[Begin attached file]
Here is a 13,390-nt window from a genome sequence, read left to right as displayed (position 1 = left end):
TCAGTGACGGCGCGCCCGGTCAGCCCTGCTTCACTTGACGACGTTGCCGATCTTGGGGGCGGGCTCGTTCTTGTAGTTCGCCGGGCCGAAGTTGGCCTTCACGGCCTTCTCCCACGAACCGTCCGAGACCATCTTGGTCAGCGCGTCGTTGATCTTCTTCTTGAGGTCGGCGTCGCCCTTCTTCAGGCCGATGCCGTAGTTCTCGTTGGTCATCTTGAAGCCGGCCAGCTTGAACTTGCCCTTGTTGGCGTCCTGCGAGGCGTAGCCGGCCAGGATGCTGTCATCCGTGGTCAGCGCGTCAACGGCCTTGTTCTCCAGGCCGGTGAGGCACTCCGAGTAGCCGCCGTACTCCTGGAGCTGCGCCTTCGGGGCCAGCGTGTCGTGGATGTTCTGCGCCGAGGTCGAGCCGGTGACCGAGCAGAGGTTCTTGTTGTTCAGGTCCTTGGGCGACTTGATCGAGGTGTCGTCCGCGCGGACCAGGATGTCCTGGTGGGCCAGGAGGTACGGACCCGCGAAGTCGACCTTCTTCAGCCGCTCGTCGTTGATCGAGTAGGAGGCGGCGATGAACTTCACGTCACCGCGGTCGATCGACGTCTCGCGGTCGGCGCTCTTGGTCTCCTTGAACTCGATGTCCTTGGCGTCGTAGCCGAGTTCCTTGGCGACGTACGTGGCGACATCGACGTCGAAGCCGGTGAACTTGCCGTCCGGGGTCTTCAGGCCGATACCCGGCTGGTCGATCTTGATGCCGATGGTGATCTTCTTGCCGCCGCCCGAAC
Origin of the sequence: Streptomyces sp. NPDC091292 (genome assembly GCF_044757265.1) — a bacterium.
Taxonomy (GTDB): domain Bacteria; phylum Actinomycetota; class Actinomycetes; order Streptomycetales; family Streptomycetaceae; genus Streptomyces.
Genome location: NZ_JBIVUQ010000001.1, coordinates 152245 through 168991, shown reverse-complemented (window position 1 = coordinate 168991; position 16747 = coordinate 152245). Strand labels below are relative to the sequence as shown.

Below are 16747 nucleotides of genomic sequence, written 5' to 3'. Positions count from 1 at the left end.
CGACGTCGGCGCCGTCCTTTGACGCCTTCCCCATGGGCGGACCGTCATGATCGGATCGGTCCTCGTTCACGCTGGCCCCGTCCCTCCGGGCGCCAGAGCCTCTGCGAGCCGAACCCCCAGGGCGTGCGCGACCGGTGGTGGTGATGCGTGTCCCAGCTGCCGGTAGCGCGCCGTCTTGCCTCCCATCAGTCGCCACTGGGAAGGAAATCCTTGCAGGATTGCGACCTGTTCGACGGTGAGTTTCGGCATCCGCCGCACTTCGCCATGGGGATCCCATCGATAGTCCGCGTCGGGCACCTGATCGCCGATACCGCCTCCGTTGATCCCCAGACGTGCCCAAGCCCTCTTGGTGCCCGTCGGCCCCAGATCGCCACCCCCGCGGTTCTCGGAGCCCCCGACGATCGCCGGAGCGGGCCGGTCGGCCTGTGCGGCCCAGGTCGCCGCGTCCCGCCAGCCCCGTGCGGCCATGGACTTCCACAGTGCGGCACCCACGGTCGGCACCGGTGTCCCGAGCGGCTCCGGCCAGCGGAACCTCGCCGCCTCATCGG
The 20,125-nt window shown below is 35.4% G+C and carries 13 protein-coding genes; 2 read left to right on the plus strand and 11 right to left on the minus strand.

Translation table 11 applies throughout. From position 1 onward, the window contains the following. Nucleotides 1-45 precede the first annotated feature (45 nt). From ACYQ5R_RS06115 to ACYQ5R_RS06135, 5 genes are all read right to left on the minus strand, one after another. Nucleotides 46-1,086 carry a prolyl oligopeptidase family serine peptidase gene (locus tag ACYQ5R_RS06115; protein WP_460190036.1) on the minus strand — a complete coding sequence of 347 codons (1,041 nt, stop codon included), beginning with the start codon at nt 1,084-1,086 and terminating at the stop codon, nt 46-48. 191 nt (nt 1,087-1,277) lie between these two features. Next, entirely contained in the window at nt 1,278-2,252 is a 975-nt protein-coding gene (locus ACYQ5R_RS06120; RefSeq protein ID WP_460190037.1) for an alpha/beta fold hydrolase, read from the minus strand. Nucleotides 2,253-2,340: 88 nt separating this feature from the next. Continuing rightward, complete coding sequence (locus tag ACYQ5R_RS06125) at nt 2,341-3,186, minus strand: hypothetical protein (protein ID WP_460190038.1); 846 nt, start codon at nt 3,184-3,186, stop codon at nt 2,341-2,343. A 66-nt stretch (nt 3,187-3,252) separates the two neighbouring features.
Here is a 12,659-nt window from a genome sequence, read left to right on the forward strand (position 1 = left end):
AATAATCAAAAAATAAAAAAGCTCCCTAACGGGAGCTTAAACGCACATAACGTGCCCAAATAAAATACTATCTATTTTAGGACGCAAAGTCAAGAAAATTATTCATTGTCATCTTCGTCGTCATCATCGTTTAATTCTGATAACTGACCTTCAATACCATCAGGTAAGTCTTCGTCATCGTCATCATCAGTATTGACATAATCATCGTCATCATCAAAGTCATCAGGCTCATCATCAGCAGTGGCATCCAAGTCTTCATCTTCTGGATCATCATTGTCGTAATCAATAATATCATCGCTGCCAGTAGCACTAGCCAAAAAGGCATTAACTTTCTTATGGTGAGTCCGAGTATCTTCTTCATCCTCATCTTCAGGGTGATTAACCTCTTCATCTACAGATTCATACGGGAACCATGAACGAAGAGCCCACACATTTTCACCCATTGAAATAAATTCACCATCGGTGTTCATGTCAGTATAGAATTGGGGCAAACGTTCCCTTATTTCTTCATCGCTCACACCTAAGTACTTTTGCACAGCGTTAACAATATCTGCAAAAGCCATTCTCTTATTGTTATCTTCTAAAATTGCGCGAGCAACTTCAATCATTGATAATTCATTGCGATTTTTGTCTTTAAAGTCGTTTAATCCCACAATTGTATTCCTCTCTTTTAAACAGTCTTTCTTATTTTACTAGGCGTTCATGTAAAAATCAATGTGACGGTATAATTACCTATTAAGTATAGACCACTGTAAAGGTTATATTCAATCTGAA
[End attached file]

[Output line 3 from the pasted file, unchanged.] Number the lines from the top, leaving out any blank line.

Origin of the sequence: Streptomyces sp. NPDC091292 (genome assembly GCF_044757265.1) — a bacterium.